When BrokenToad announced the imminent arrival of Mk2 brushes earlier this year I knew I had to have some, and now, I have.
So how do they compare? Well, first of all they come in the same nice box that the Mk1 brushes had, with the same brush care note inside.
Its off to a good start inside because the brushes themselves instantly look like a higher quality product, the lacquer on the handle is slightly thicker which gives a smoother, more professional appearance.
The brush handles are also slightly longer with a touch more weight at the end, this gives it more balance than previous versions.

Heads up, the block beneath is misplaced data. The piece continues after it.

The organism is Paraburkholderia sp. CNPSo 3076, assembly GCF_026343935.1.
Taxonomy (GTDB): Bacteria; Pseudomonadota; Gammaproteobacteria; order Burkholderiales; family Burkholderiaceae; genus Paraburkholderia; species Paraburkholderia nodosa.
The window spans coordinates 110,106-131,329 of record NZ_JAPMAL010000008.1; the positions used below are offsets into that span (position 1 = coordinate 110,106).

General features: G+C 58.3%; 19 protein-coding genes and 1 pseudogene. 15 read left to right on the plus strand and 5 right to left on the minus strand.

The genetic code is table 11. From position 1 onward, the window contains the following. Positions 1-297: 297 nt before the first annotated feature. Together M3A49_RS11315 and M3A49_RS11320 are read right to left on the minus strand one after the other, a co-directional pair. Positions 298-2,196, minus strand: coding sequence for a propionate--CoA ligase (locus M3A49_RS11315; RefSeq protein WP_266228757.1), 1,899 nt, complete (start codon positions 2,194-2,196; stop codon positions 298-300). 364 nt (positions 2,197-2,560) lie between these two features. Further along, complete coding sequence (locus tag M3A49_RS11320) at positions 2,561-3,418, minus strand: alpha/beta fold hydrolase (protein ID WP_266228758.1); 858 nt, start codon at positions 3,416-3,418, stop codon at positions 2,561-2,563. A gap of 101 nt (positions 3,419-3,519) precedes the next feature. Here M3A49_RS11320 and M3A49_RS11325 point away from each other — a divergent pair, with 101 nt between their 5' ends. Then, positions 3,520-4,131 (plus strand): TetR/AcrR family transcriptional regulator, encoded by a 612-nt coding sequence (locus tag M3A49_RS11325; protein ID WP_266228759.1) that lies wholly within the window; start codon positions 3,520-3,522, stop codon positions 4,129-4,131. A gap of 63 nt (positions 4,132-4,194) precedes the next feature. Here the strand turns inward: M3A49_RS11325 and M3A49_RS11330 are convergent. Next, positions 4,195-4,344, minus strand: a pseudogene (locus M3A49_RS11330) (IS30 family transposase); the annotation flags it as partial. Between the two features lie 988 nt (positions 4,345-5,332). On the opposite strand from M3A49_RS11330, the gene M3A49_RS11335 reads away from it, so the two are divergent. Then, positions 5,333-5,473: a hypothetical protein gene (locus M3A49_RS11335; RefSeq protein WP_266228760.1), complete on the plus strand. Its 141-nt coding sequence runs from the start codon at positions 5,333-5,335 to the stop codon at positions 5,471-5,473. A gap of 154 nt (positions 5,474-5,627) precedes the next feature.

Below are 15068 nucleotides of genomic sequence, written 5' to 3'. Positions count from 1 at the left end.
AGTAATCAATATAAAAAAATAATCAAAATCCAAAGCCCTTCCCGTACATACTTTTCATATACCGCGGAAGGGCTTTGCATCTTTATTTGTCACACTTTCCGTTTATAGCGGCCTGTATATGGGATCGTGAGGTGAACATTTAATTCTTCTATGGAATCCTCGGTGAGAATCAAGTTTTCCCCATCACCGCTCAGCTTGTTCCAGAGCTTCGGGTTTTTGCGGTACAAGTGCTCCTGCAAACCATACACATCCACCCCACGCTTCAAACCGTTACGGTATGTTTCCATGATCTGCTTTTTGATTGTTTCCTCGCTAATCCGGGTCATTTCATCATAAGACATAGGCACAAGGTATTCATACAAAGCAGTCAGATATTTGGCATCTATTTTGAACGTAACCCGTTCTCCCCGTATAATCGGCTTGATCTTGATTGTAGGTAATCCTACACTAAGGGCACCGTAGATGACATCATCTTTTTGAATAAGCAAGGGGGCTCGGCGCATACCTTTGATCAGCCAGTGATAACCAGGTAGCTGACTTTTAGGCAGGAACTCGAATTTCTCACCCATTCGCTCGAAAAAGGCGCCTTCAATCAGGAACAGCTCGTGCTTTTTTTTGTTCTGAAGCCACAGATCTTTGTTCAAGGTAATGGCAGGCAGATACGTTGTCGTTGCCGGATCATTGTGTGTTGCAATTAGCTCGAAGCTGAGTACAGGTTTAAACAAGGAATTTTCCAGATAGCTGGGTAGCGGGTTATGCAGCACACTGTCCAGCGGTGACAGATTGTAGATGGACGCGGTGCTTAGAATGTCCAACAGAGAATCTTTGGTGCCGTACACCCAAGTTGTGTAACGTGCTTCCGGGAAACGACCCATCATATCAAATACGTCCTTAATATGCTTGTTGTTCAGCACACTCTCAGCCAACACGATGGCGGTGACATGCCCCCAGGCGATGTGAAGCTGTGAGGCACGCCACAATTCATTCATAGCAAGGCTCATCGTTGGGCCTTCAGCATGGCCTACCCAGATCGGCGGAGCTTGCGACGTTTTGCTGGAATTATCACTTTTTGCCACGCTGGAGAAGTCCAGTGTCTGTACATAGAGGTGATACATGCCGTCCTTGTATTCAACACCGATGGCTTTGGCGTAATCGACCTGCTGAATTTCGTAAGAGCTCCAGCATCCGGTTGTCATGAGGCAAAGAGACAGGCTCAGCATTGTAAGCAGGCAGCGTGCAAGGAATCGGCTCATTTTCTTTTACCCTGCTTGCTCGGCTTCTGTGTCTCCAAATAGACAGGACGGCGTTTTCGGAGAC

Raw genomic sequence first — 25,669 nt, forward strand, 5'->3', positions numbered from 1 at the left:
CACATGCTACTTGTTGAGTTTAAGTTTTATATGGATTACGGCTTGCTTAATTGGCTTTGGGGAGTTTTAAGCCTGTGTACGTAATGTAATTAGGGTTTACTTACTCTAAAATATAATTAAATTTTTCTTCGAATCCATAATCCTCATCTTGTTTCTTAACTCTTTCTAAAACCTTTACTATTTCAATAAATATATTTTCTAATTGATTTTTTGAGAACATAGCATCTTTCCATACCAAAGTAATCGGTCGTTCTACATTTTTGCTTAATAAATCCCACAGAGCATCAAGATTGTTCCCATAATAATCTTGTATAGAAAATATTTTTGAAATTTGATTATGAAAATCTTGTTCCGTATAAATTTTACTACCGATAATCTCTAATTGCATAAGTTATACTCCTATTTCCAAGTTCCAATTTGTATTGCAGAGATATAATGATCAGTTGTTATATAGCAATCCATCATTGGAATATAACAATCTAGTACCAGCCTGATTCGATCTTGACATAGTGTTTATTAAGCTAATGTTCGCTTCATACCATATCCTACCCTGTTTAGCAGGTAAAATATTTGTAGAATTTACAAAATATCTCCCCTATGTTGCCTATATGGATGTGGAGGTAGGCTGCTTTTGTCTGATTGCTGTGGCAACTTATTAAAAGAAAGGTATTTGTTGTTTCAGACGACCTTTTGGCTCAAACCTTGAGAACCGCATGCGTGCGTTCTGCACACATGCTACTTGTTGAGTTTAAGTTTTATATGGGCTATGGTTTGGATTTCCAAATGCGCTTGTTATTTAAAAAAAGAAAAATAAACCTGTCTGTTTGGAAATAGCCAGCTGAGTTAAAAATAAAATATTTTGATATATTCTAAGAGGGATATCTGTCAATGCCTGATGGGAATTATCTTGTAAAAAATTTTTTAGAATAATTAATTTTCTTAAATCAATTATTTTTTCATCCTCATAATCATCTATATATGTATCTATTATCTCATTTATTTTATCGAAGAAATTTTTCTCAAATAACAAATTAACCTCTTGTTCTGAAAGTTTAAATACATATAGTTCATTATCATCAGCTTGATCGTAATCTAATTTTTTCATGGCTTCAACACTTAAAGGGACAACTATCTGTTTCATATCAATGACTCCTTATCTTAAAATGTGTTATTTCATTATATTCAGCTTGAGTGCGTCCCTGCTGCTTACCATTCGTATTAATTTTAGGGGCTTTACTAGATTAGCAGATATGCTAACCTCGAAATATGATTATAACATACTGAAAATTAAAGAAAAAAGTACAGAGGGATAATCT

At the business end of the brush things are also good, with longer bristles made from Kolinksy Sable and a slightly larger belly (the middle section of the bristles between the tip and where they meet the ferrule, also called the ‘heel’) on the size 1 and 2.
One thing I will note is that the 3/0 is a lot narrower now, making it a true fine detail brush rather than the general workhorse I’ve always used it for.
Here’s the results of me playing with the brushes.
The bristles on the brushes have excellent flexibility and bounce back into shape nicely once pressure is released, if you have a brush that has no ‘bounce’ and is too soft you have no feel and can’t judge brushstrokes accurately.
Price wise the full set is the same excellent £24 for all four brushes, available from brokentoadstore.co.uk
All in all they’re an excellent improvement over the Mk1’s, even though strictly speaking you’d need to be painting 12 hours a day, 7 days a week to notice the extra weight, but as that’s what I generally do I though it worth mentioning!